By Matthew Price
BBC News, New York
The Yankee Tavern outside the New York Yankees stadium has a fair few people in it, even though there is no game on.
George Mitchell pointed the finger at drug-taking
Perhaps that is because of the great spaghetti and meatballs.
Or perhaps it is because the television screens behind the bar are about to broadcast one of the most important verdicts to date on the state of what they simply call here "America's sport" - baseball.
When he appears, Senator George Mitchell doesn't mince his words.
"The evidence we uncovered indicates that this has not been an isolated problem involving just a few players or a few clubs," he says.
The problem is drug taking. Using steroids or human growth hormone to improve performance.
"Each of the 30 clubs has had players who have been involved with such substances in their career," Sen Mitchell went on, calling it a "culture" in the sport.
In the bar many barely looked up from their beer, but Winston B Rouse, a lawyer, did have time for a quick chat.
"It gets you extra hits, extra home runs, and extra everything else, so it's very unfair," he said.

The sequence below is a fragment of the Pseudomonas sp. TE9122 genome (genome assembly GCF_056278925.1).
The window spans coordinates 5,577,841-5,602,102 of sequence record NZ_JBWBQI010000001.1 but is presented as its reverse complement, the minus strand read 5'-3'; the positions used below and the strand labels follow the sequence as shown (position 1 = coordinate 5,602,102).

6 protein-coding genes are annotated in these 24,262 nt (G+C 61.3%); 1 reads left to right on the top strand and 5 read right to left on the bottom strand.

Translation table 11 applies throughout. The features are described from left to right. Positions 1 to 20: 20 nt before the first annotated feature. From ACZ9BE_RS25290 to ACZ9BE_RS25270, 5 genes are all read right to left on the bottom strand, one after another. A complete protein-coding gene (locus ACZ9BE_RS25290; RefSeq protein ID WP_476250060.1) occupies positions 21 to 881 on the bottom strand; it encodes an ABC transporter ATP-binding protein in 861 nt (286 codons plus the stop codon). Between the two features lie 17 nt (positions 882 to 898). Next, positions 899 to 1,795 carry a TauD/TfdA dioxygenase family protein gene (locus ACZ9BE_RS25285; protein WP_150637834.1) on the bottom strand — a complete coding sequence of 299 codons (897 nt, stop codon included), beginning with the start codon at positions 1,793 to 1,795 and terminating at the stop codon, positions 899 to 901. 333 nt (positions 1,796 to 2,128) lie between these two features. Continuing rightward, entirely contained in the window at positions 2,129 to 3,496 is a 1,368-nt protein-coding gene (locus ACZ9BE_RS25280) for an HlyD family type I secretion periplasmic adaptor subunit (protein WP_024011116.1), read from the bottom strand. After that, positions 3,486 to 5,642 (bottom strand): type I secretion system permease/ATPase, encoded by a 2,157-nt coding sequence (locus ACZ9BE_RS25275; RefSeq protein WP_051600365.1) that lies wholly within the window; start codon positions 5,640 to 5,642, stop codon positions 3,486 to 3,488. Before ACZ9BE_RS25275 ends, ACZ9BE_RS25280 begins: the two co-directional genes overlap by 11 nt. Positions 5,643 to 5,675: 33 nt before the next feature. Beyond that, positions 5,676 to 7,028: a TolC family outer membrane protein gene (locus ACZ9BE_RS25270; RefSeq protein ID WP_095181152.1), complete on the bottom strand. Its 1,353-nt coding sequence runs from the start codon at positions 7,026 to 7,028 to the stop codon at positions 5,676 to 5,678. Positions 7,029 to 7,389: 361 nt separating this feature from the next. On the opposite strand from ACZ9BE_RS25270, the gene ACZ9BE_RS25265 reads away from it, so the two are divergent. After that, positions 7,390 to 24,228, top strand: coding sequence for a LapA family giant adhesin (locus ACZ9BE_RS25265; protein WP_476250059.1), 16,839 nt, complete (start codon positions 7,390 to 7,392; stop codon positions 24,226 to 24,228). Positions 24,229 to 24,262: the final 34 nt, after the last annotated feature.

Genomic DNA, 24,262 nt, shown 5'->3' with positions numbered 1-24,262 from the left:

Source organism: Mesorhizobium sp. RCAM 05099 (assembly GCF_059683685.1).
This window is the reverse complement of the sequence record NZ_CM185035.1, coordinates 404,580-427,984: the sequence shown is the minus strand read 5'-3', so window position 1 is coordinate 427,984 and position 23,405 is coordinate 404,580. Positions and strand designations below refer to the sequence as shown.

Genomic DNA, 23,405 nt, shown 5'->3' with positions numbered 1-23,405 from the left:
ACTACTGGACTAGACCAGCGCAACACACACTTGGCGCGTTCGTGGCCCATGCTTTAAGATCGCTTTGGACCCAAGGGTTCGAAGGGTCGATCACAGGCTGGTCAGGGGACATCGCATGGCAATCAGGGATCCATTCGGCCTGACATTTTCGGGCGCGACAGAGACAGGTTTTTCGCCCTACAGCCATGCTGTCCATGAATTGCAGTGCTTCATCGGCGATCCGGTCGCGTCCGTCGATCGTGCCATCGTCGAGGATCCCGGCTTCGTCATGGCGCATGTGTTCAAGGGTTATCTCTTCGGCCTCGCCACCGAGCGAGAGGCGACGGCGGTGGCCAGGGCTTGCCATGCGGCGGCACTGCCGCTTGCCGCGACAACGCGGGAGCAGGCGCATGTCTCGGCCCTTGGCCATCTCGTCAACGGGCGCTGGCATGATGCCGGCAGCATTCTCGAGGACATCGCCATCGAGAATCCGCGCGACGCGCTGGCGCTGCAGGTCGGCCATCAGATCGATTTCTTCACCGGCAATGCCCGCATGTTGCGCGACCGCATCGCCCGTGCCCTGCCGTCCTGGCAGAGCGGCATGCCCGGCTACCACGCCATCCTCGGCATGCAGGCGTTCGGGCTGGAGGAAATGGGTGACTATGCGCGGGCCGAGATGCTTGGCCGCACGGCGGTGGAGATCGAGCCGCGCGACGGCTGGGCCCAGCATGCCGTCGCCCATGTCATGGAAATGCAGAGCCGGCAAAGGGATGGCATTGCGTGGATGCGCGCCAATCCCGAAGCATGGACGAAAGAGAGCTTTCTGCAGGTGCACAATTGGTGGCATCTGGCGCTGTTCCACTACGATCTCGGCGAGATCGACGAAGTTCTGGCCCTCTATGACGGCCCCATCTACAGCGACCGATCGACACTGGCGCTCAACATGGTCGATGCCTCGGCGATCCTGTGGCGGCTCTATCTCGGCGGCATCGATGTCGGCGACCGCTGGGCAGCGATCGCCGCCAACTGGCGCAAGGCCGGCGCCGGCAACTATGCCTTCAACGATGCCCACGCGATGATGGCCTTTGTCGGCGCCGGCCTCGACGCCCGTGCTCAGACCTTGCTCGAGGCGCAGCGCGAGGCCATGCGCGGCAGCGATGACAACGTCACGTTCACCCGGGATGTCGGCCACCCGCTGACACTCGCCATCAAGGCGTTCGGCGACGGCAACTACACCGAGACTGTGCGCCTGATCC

Another man said it should be condemned, "absolutely".
Does drug taking among players though affect his enjoyment of the sport?
"Probably not to a great degree, but I think it needs to be universally banned."
Fans seem loyal to their teams whatever the allegations
But last season saw record takings and record attendances at baseball matches.
Which might explain one woman's suggestion that she was "all for it".
"It does improve the game - or it improves their ability to play better," she said.
That is not a suggestion Sen Mitchell is likely to have much time for. One of his most shocking findings is that - in his words - hundreds of thousands of high school students are now also illegally using steroids.
A former baseball player and lifelong fan of the game, Bob Schieffer, who is now a correspondent for CBS, says the majority of baseball fans will be very upset by the news that their sport is tainted by drugs.
"These are the role-models," he says. "These are the ones the kids look up to. And to have this happen is heartbreaking."
Every single one of the Major League teams is implicated, with at least one player from each taking performance-enhancing drugs, according to Sen Mitchell.
Some fans do not want to believe the drugs allegations
The report's "Who's Who" of alleged drug users is a virtual Hall of Fame of modern baseball. Bonds, Pettitte, Giambi, Clemens - though he has denied the allegation. Names that mean little elsewhere - but everything here in the US.
Sen Mitchell recommended year-round unannounced drug testing to try to clean up the sport. Baseball's governing body has backed him fully.
That is likely to go down well with the fans.
However back in the Yankee Tavern, as one man pointed out, come the start of the season next year, when the first ball is pitched, "probably no one in that stadium will remember."